When determining Hollis-Jefferson's value, there are three main things to consider: The aforementioned overall health of the team, how Nick Nurse chooses to shorten his bench, and the decisions that the Toronto Raptors have made at the trade deadline.
As previously mentioned, injuries have plagued this team, and the hope going forward is that they will be able to get healthy and be able to consistently run lineups heading into the postseason. As good as the Raptors have been playing, consistency will be crucial when it comes to everyone knowing their roles, and so staying healthy will be a large key for the second half of the season.
If that doesn't happen, however, and players continue to miss games, Hollis-Jefferson will continue to see an increase in minutes and will play a significant role in securing home-court advantage for the Toronto Raptors in the next few months.
Injuries aside, how Nick Nurse chooses to manage his bench will have a big impact on Rondae's value. Last season, Nurse often ran with five or six players off of the bench in March and April, and come playoff time, the rotation was shortened to three or four. Last year's playoffs saw Ibaka, Norman Powell, and Fred VanVleet occupy almost all of the bench minutes, and Rondae will be looking to get himself into that sort of position.
This year's bench (if healthy), is a bit deeper than last year, as there are currently 12 players on the roster averaging over 10 minutes-per-game. Hollis-Jefferson will continue to get a lot of opportunities down the stretch of the season assuming his play remains at the level it was before his injury, and although his minutes may decrease a bit in the postseason, it seems as if he'll get his fair share of opportunities there as well.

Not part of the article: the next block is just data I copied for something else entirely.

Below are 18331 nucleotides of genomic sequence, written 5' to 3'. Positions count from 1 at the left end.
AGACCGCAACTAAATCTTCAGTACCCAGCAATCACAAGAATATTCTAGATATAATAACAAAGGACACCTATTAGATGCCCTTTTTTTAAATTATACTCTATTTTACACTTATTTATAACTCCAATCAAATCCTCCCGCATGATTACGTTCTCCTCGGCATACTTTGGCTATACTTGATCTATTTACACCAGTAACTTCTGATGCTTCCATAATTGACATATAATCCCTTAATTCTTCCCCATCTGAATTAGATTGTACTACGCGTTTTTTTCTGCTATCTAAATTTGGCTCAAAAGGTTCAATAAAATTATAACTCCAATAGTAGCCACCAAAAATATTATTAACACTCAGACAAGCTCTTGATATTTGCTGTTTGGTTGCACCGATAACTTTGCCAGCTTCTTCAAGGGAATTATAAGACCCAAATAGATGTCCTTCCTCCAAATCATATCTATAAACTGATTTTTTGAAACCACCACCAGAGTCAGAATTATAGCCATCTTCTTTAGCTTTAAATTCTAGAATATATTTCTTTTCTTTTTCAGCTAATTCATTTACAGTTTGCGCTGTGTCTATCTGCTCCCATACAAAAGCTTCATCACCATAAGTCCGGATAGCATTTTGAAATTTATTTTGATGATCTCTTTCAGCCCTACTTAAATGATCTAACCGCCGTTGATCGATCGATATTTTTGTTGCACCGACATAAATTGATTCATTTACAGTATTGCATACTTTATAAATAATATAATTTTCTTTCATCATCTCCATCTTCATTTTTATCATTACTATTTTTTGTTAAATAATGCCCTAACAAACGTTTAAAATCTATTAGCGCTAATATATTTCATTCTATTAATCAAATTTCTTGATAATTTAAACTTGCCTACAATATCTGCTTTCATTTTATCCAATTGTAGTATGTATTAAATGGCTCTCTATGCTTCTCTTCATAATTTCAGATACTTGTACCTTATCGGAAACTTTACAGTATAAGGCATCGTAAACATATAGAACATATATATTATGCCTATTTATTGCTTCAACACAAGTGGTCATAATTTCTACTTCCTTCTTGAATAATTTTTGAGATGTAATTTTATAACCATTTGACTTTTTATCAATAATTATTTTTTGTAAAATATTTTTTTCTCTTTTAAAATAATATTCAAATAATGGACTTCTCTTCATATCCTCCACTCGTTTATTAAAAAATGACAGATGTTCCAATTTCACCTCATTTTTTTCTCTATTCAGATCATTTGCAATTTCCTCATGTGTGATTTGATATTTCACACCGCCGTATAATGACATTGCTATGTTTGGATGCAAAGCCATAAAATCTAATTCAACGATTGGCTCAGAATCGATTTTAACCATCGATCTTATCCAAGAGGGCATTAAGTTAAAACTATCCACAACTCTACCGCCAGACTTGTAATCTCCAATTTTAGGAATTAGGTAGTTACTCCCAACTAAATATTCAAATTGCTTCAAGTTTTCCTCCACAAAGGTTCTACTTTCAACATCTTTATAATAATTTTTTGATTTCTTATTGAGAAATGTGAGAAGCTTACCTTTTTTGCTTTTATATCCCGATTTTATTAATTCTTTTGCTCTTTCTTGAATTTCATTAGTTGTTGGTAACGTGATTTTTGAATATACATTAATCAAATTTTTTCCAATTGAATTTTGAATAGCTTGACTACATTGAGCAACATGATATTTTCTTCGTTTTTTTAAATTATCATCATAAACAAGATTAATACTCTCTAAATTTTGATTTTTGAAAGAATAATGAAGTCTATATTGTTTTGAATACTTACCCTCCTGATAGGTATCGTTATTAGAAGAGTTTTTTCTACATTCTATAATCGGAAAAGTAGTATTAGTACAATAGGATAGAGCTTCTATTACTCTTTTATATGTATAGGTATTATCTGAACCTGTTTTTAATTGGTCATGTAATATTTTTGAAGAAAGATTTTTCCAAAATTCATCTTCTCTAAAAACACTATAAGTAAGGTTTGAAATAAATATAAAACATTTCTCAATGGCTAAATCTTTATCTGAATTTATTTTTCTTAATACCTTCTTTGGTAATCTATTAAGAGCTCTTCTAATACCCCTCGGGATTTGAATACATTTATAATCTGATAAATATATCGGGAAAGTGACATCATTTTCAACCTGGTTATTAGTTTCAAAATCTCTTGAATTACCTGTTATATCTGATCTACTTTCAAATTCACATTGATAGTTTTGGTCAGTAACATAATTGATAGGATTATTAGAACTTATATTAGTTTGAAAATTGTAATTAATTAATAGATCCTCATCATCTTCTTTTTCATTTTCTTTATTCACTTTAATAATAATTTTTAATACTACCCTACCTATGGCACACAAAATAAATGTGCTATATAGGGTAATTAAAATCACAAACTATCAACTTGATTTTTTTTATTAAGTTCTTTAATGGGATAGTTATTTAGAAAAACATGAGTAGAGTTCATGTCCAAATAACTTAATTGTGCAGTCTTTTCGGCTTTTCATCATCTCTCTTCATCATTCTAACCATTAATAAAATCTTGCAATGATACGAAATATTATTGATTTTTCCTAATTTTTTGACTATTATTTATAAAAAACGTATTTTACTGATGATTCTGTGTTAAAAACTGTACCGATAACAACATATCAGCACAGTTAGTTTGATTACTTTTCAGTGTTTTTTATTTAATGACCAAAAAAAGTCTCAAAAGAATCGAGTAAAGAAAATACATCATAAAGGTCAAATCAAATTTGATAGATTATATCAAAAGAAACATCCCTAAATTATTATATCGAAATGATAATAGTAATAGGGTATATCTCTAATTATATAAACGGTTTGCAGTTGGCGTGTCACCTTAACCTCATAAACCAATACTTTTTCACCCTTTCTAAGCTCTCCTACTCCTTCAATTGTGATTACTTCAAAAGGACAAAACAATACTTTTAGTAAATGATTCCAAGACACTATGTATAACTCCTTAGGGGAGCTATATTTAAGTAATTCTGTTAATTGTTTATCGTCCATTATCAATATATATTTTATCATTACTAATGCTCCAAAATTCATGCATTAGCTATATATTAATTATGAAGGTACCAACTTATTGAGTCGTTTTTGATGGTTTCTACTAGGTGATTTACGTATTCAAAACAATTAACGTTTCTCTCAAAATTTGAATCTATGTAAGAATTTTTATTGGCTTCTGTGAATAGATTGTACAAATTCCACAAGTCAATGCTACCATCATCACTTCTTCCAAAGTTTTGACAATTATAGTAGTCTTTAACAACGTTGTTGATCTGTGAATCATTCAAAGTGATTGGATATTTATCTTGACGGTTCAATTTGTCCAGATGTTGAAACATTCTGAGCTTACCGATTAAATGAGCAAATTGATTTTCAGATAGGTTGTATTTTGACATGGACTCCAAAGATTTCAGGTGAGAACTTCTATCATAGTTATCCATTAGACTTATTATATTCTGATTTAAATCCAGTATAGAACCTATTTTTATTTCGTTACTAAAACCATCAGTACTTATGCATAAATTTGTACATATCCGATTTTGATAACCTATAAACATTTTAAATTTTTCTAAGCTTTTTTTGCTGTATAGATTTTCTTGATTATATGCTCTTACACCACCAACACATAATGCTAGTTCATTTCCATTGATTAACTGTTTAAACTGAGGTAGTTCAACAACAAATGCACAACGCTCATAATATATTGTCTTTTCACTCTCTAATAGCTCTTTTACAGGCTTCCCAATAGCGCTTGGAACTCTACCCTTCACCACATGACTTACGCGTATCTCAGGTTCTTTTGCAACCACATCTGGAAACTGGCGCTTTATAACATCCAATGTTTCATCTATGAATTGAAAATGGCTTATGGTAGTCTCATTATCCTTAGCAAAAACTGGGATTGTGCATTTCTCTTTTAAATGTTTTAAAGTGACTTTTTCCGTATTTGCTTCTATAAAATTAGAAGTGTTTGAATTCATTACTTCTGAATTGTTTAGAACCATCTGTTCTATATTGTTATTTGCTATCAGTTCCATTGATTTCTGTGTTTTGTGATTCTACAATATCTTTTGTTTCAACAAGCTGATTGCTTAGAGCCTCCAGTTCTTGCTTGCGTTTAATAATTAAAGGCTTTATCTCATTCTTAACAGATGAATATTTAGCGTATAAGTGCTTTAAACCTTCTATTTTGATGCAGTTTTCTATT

He currently finds himself in a grouping with Terence Davis, Patrick McCaw, and Chris Boucher, as they all look for valuable minutes off of the bench. Although he's safely in that group, how Hollis-Jefferson is used is important. He thrives in certain lineups but has struggled consistently when paired with Patrick McCaw or Chris Boucher.
When in the right situations, Hollis-Jefferson's contributions will be through his rebounding and defensive energy, and those performances will directly determine his playoff usage, as Nurse has shown the desire to stick with players when he trusts them. Luckily for Hollis-Jefferson, his relationship with Nurse seems to get better as the season grows older.
A final thing to consider when determining his role down the stretch points to the Raptors decision making at the deadline. As many predicted, the Toronto Raptors stood pat and trusted the group they have, and as of right now, that seems like the correct decision. In turn, this means that there won't be any new faces present to take minutes away from him, assuring him of a vital bench spot that will translate into important minutes for the rest of the season and the playoffs.
Assuming that Hollis-Jefferson can maintain his play from before his ankle setback, there is little reason to believe that his role won't continue as is, and his confidence won't continue to increase.
The Raptors seem to be an ideal fit for Rondae right now, as their once questionable relationship continues to blossom, in which both Hollis-Jefferson and the Toronto Raptors as a whole look to continue to prove the doubters wrong.
The skies weren't always so sunny for Hollis-Jefferson in Toronto. But even amid a frigid Canadian winter, he looks to close the season amongst clear skies, in a player-team relationship that has gone better than most expected.